A US oil worker has been shot dead in the troubled southern Nigerian city of Port Harcourt.
Rivers State Police Commissioner Samuel Agbetuyi told the BBC attackers on a motorbike shot the man as he was driving his car early on Wednesday.
The BBC's Abdullahi Kaura Abubakar says it is first time a foreigner has been a drive-by shooting victim in the region.
A Nigerian militant group waging a campaign against the oil industry said it had no hand in the killing.
The man's name has been withheld. He worked for oil servicing company Baker Hughes Inc.
In recent months, militants in the southern Niger Delta region have kidnapped foreign oil workers and warned them to leave the Delta. They want more local control of the region's oil wealth.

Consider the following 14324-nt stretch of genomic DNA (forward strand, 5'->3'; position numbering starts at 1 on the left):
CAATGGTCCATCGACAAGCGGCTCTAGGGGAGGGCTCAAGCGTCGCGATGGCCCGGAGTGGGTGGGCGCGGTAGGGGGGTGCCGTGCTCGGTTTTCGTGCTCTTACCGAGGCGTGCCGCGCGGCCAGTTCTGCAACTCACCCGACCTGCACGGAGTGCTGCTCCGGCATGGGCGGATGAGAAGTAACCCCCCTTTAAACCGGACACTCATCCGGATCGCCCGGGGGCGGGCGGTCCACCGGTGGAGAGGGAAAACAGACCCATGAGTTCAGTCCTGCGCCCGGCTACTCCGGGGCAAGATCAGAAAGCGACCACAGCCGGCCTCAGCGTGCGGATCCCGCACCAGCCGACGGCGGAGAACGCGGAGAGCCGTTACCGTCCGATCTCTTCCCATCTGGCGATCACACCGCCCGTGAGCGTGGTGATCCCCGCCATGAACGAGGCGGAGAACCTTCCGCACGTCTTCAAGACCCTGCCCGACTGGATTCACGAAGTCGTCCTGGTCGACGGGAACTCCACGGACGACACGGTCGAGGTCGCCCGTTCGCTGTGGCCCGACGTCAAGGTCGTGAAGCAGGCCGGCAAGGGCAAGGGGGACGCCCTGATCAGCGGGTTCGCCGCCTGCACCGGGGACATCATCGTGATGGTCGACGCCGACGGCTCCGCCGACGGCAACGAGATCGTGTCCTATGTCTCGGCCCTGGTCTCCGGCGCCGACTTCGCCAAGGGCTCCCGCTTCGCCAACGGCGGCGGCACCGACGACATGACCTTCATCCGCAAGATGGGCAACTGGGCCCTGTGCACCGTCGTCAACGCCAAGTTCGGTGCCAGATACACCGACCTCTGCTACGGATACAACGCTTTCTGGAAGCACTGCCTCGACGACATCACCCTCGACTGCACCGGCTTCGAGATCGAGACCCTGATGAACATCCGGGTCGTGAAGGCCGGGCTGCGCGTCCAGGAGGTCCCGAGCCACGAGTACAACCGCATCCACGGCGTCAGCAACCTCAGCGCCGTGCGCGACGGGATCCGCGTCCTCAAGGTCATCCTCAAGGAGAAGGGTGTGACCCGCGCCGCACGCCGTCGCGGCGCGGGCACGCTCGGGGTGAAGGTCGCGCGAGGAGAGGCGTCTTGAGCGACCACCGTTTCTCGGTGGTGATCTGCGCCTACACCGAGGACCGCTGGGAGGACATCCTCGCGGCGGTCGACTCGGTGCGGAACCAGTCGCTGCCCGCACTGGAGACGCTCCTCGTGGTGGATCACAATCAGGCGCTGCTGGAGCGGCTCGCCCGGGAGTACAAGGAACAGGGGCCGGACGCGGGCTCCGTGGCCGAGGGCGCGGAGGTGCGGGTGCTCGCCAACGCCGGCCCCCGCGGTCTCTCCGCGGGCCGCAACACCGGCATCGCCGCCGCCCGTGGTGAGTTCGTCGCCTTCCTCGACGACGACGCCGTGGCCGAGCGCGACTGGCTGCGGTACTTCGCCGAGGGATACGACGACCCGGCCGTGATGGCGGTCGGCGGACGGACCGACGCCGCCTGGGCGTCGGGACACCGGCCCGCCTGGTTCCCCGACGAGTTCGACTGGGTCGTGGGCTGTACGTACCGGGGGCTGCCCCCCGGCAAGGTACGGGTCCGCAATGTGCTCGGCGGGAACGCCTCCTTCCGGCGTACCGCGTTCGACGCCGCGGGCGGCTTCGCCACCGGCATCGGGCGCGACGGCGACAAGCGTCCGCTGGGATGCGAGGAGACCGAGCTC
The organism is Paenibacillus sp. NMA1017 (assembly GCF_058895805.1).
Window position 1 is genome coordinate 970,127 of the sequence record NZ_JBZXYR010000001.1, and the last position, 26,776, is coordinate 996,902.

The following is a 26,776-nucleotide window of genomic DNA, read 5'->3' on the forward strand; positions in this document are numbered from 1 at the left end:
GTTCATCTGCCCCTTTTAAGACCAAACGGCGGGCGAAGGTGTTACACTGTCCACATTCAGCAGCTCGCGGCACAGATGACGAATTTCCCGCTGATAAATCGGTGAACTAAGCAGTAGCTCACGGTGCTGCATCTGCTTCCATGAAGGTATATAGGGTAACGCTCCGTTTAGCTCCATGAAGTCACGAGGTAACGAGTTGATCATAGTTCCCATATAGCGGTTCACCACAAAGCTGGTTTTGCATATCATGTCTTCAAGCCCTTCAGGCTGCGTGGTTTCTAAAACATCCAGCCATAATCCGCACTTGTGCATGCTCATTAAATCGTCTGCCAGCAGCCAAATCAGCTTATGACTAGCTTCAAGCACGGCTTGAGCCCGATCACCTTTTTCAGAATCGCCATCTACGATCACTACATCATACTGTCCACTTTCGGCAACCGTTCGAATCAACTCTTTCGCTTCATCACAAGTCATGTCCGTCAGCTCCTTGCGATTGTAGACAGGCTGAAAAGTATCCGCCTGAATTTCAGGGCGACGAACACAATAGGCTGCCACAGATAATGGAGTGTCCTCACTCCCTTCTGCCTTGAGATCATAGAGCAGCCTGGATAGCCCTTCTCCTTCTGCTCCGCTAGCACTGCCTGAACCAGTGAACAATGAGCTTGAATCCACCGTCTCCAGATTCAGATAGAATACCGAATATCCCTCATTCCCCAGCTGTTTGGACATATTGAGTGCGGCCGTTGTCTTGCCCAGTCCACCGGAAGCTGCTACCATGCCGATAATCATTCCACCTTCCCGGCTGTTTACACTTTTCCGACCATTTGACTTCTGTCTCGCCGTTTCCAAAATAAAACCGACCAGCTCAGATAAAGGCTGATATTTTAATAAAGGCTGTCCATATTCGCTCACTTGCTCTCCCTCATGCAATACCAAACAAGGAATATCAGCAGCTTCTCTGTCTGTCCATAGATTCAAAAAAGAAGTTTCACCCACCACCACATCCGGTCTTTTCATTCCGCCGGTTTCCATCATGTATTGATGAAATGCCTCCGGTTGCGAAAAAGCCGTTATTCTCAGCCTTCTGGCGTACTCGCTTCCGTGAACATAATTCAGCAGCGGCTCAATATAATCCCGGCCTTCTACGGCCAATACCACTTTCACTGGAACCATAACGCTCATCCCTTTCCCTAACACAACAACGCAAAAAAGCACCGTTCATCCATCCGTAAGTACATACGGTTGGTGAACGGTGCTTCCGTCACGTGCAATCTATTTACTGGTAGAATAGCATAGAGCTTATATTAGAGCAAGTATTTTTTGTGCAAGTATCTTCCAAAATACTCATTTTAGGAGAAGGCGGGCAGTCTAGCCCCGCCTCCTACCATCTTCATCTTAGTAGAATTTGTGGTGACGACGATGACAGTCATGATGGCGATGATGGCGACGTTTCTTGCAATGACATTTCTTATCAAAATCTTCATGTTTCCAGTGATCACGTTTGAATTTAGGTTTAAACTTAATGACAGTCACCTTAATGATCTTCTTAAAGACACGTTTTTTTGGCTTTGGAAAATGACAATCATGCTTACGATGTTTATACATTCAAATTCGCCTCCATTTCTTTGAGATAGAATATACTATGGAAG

The upsurge of attacks on foreign oil interests has cut the country's oil production by 20%.
Last month, the Movement for the Emancipation of the Niger Delta (Mend) renewed its threat to continue oil installation attacks.
It said the offer of thousands more jobs and a new motorway from President Olusegun Obasanjo did not address their demands for more local control of oil wealth and demilitarisation.
The shooting follows two car bomb attacks in recent weeks.
The Mend militant group claimed responsibility for them, saying the last one was a warning against Chinese expansion in the region.
Earlier that week, Chinese President Hu Jintao had secured four oil drilling licenses for China in return for $4bn (£2.25bn) of investment in Nigeria.
Most of its previous operations have been in the rivers and creeks of the Delta, rather than urban areas.